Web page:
Palates to Palettes -- savoring art
Student Jordan Norris proposes a toast, “I’d like to thank the chef for making a meal for all of us.”
“My pleasure,” says Chef Drummond from the back of the dining room. The students applaud.
We’re at Granite Hill Restaurant at the Philadelphia Museum of Art with 16 of Deva Watson’s middle school students from Wissahickon Charter School. Chef Drummond has just served up a sumptuous meal of fresh broiled salmon and seasonal vegetables. Already it’s been quite a day.
It started this morning with a tour by Education Curator Barbara Bassett. She took the children to see three very different still life paintings in the museum’s collection.
Right now we’re looking at a still life by painter James Peale, from the 19th century. This is the second still life Barbara Bassett has shown us this morning. The first dated back to the 1600’s.
Olivia comments, “It’s hard for me to realize where the light is coming from. If you have a black background. . . .
“ I agree with you, says Barbara Bassett, Curator of Education for the museum. When I look at this . . . .”
As we leave the gallery, I ask the students’ teacher, “So what are you noticing about your students, Deva?
“They’re a little bit more comfortable when you see a second one,” she says. “And then they’re like -- these are really different. Because you have a 18h century then you’re going into impressionism. They’re like, oh, this is the difference."
This unusual merger of food and art is a Fresh Artists program called Palates to Palettes. The initial spark for the idea came from Deva Watson, who straddles two worlds: art teacher and restaurant server. She was looking for a way for her students to have a fine dining experience and learn how creative and fulfilling culinary careers can be.
As we enter the hushed, linen table-cloth ambience of the restaurant, we are directed to the private dining room, where photographer Jason Varney has arranged the meal’s ingredients into a pleasing tableau.
Several students offer audible reactions to seeing a whole fish laid out on the rough hewn wood table.
Their teacher laughs, “That’s what fish look like!” she says.
The assignment today? Draw what you see. As the noise level in the room moves from hushed to clamorous, Deva interjects with what has become her trademark litany, designed to restore order to the class. The students know it well.
Students: Yes chef.
Students: Yes chef.
She continues, “Now, what is the main thing you should be thinking about in your painting? What are some main ideas that we have?
After about half an hour sketching their still life drawings, we move into the kitchen to meet Chef Drummond. The clatter of pans and whirr of fans fascinates these eager learners.
Chef Drummond begins the lesson: “Okay, welcome. My name is Gerald Drummond. I’m the executive chef of Steven Starr Events in conjunction with the Philadelphia Art Museum. . . .”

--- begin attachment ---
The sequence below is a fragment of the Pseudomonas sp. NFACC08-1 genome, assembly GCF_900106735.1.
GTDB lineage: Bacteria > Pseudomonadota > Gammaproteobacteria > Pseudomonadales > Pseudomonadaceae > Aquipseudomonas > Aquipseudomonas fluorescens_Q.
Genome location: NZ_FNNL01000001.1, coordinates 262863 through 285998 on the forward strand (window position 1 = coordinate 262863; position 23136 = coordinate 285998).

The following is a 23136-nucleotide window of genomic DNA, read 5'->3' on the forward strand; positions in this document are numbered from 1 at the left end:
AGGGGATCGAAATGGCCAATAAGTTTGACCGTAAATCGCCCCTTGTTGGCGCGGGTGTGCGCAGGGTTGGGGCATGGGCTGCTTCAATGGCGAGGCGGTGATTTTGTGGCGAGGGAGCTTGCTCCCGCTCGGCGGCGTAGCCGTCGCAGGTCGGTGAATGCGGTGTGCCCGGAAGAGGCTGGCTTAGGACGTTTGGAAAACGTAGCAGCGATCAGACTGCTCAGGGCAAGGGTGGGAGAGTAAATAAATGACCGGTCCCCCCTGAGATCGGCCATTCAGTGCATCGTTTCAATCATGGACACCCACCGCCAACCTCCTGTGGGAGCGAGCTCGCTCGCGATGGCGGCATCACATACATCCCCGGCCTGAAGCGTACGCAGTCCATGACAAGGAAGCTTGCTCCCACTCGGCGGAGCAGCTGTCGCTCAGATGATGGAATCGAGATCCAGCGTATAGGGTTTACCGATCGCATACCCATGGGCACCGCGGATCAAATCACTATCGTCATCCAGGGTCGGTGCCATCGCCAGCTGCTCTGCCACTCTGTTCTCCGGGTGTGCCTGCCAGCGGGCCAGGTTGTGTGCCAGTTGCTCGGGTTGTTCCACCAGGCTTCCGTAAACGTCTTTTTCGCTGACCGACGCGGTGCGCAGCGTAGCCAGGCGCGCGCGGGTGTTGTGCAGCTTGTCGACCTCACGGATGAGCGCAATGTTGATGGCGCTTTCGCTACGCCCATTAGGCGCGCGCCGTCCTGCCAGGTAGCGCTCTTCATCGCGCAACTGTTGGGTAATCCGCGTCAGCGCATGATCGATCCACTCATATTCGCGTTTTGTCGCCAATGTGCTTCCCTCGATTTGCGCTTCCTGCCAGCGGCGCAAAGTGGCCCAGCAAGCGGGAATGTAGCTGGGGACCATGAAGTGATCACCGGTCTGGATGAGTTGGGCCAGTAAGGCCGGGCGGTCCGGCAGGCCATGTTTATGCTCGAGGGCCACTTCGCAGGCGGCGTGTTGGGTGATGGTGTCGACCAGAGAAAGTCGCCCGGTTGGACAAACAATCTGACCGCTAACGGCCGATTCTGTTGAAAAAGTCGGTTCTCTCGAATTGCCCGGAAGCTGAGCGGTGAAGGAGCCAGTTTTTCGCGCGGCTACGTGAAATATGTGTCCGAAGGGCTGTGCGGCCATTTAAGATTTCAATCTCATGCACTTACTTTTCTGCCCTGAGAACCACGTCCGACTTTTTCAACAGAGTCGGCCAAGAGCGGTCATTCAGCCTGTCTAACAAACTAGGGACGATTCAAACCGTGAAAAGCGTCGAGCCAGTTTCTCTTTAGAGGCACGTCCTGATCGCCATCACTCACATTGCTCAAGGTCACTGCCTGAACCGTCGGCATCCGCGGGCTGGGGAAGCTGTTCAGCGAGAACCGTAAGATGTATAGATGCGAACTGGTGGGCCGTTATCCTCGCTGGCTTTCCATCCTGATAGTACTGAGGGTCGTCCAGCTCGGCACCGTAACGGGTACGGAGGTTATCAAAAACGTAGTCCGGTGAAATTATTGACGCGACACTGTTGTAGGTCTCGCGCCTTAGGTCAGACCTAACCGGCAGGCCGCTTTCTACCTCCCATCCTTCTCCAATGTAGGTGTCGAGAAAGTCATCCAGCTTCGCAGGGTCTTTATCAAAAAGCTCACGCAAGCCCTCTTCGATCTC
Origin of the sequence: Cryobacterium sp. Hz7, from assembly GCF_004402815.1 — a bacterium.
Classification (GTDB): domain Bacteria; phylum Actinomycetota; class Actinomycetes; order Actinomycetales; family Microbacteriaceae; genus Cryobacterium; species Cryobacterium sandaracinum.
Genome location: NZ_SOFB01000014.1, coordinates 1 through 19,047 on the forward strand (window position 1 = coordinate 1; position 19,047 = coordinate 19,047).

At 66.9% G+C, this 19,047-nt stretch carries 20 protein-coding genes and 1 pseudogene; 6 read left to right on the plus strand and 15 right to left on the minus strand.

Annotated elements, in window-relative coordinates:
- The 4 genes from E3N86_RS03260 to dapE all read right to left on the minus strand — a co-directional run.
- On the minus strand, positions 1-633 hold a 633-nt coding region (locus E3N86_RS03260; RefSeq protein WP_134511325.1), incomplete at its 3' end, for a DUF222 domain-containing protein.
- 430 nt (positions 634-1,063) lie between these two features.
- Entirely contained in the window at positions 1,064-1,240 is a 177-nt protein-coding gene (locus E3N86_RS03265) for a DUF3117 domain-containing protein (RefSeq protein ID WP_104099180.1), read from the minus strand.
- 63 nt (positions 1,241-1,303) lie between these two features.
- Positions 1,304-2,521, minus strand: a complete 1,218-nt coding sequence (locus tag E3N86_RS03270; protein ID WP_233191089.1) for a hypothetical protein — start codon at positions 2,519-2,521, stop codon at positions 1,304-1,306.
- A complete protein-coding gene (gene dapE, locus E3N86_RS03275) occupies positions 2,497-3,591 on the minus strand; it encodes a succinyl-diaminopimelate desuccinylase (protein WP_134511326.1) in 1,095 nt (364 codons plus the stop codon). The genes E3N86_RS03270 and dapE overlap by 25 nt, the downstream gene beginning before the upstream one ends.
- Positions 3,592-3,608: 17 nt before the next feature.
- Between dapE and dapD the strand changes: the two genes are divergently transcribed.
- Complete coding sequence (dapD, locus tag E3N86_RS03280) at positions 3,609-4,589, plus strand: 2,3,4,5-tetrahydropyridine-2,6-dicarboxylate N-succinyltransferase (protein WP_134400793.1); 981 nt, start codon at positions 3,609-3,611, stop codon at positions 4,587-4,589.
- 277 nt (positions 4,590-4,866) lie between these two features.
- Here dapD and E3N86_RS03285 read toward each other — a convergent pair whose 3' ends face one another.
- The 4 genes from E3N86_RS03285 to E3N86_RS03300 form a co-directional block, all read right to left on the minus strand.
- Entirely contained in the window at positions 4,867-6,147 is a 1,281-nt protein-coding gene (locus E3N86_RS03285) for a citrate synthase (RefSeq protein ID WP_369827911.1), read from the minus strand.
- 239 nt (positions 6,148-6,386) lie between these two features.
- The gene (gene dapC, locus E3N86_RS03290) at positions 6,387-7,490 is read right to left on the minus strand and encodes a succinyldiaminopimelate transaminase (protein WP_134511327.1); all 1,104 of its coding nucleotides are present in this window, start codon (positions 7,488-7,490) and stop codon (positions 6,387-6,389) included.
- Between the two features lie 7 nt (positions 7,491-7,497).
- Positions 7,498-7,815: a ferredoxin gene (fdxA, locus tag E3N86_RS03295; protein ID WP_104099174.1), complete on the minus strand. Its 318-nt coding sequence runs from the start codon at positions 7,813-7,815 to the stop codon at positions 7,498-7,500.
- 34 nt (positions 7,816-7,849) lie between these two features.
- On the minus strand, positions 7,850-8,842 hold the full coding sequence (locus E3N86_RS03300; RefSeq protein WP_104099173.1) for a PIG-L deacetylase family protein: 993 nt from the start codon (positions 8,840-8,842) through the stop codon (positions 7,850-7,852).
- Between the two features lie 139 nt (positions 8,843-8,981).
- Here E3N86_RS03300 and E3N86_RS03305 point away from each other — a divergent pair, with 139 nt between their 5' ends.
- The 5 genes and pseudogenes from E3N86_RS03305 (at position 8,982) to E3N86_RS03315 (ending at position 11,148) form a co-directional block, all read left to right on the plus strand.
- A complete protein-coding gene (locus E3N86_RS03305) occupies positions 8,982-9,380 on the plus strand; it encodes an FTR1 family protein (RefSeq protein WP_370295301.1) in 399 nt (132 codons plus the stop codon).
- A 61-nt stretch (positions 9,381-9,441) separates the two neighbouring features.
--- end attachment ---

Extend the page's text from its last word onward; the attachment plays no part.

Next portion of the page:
The chef has a story to tell, and the students stand in a circle around the table with a large, fresh salmon laid out before them. He shows his understanding of what some of the students may have experienced in their young lives.
“I’ve been there,” he says. “I’ve been in a home; I’ve been evicted. I’ve lived in the projects. More importantly, I know what it’s like not to have food. I know what it’s like not to know if we were going to eat. I know all about it.”
In addition to demonstrating how to filet a salmon, he talks to them about being open to opportunities, as he was early in his career.
“People say just get your foot in the door,” says Chef. “I don’t believe that. I think if you get your foot in the door you kick it open.”
He describes having goals, aiming high. If you have an opportunity,” he says. . .
“Take it by the horns and run with it. Run like you’re running for your life.”
Later, sitting before a white china plate, scraped clean, I wonder what the students got from their visit. Do they see a connection between the still lives in the museum and the meal they’d just consumed?
Shemar Long has a ready answer: “I think it’s like it’s a lot of like different shapes, between all the foods so it connects to like having a still life.”
Raiz Randolf has a different take.
I liked how the still life was so detailed and stuff like that,” he says. “And, I liked the food,” he adds with a chuckle. “And I like how he showed us how to cut a fish and stuff.”
Shemar has more to say.
“The still life over there that Mr. Jason set up,” he says, pointing to the tableau of ingredients artfully displayed at the back of the room, “it was like transformed into like this. All that stuff it was like cooked and on our plates, instantly. It was like amazing how he cooked it, how he showed us how to do all that stuff. It was an amazing experience.”
Did today make an impression, I wondered? Open the door to a possibility? It’s too soon to know. But Shemar is leaving with at least one new idea . . . . .
“I would like to be somebody who can cook, like a man can cook,” he says. “Cuz, in the future if I had a wife, it would be wonderful to cook for her instead of always her cooking for me.
Not what you might expect from a 12-year boy. But then, this was not your typical school day.